Advisers looking to ease their FASEA burden by overlapping exam study with undergraduate degree study may be hampered by a lack of appropriate products on the market, the SMSF Association’s Peter Hogan says.

The Self-managed Superannuation Fund Association’s head of technical says that, while advisers could, theoretically, kill two birds with one stone by sitting the Financial Adviser Standards and Ethics Authority’s mandated exam while also studying for their educational requirements, this may not be so easy in practice.

“The problem with that is the timeframe for education institutions to get through the approval processes that a university or [registered training organisation] RTO needs to [complete] to get a subject” available in the market, Hogan says.

FASEA’s standards summary, released in November, confirms that advisers will need to pass a 3.5-hour, “limited open book” exam by January 1, 2021. Education standards must be met by January 1, 2024.

The authority released an examination legislative instrument last Friday, advising that the exam will be developed and administered by the Australian Council for Educational Research and cost advisers $540 plus GST.

“The exam will cover financial advice regulatory and legal obligations, applied ethical and professional reasoning and financial advice construction and will be conducted in a range of capital and regional centres,” FASEA announced in a media release.

Hogan says “there is some overlap, no doubt”, between the topics covered in the exam and the diploma courses. The issue, he says, is that not all the topics are readily available as accredited graduate diploma subjects yet.

He uses the example of the exam competency area dealing with financial advice regulation and legal obligations related to topics such as the Corporations Act, privacy and tax law.

“There is, we believe, not a course on chapter 7 of the Corporations Act – the legal obligations – in the marketplace at the moment,” Hogan says. “That would need to be built and go through the vetting and accreditation process before a course could go on.”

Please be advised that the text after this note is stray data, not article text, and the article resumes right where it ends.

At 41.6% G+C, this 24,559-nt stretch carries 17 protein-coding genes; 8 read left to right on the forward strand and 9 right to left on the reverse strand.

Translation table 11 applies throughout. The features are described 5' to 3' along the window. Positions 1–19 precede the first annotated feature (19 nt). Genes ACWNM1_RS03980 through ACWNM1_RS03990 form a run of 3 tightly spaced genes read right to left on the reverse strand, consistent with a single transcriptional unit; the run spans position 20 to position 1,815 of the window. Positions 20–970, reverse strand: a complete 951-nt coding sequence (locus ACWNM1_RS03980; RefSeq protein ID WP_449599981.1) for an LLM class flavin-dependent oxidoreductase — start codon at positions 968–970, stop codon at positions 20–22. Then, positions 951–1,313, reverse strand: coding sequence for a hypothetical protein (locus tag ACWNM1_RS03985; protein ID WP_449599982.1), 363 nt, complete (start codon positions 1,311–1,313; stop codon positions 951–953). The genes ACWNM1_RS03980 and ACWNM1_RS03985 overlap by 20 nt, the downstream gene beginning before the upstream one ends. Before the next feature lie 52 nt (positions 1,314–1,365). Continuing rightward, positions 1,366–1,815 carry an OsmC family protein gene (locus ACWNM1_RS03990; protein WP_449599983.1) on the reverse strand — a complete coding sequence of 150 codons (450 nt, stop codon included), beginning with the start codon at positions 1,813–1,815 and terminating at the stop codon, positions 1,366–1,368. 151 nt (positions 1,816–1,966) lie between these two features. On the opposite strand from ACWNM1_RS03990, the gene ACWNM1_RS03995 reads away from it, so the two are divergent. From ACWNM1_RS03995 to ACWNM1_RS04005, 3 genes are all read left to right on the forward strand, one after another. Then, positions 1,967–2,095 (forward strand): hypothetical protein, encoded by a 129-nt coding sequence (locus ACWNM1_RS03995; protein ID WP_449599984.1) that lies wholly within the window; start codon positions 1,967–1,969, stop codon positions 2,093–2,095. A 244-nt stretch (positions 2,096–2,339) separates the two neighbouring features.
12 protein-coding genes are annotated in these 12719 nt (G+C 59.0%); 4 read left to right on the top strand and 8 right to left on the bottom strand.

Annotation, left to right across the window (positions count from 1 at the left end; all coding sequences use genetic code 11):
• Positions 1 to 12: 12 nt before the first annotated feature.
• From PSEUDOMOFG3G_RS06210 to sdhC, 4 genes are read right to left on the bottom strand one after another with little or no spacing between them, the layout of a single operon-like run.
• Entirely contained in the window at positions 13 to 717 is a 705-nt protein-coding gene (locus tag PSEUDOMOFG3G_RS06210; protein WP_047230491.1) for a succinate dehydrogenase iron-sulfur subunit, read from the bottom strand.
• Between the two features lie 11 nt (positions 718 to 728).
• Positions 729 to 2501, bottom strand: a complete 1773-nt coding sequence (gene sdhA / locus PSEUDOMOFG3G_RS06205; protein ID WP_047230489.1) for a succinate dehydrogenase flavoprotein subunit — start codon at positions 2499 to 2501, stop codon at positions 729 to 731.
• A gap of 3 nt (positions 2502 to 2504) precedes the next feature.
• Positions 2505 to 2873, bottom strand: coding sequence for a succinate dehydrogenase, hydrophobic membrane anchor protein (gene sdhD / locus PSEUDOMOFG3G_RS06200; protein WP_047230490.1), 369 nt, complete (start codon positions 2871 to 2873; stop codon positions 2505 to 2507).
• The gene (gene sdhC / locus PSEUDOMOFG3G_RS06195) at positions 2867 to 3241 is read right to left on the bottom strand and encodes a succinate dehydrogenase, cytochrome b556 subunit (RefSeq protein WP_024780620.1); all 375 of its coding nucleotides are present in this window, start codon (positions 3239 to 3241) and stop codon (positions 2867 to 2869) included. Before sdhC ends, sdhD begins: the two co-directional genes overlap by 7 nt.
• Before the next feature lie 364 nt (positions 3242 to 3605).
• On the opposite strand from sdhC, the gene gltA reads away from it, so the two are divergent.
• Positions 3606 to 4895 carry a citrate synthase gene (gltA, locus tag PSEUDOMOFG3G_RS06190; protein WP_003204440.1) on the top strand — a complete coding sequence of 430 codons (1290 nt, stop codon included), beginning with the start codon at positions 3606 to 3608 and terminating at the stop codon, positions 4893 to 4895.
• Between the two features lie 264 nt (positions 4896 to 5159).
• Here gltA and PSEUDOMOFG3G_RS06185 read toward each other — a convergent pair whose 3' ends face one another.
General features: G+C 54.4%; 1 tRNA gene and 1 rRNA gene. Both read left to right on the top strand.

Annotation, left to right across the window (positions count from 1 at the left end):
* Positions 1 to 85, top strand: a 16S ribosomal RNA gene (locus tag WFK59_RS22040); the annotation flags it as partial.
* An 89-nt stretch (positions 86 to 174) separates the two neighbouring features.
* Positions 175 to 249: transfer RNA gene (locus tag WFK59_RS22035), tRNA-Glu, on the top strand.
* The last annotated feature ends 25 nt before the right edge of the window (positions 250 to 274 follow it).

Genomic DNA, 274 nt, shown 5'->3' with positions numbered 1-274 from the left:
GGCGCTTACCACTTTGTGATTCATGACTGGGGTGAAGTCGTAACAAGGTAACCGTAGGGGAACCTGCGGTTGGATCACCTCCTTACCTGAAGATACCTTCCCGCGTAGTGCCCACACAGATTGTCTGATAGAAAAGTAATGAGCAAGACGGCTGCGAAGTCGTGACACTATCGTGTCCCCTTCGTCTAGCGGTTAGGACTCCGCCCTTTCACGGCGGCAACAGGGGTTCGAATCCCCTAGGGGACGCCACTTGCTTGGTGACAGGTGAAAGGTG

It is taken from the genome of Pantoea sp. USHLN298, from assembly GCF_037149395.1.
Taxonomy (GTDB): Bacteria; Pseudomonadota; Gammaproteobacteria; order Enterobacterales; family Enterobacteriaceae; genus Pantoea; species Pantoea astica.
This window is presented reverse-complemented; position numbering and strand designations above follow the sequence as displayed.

While there is no doubt those courses will be available before the graduate diploma requirements are due in 2024, they may not all be here in time for the exam in 2021, he says.

Hogan is presenting a seminar at the 2019 SMSF Association National Conference in Sydney on February 20 called “FASEA – what do you need to do now?”. He says there will be live polling during the session to engage with advisers and ask how the association can best help them prepare for the education and exam requirements.

“One of the things I’m very keen on is to have targeted webinars around the subject matter of the exams,” Hogan says, “as well as any other things that we can produce and deliver within reason, [considering] the membership and time frames that we have.”

Tahn Sharpe is a Sydney-based financial services journalist with a background in financial planning. He writes on advice, superannuation, investment, banking and insurance issues, is a certified SMSF Adviser and holds an Advanced Diploma of Financial Planning.
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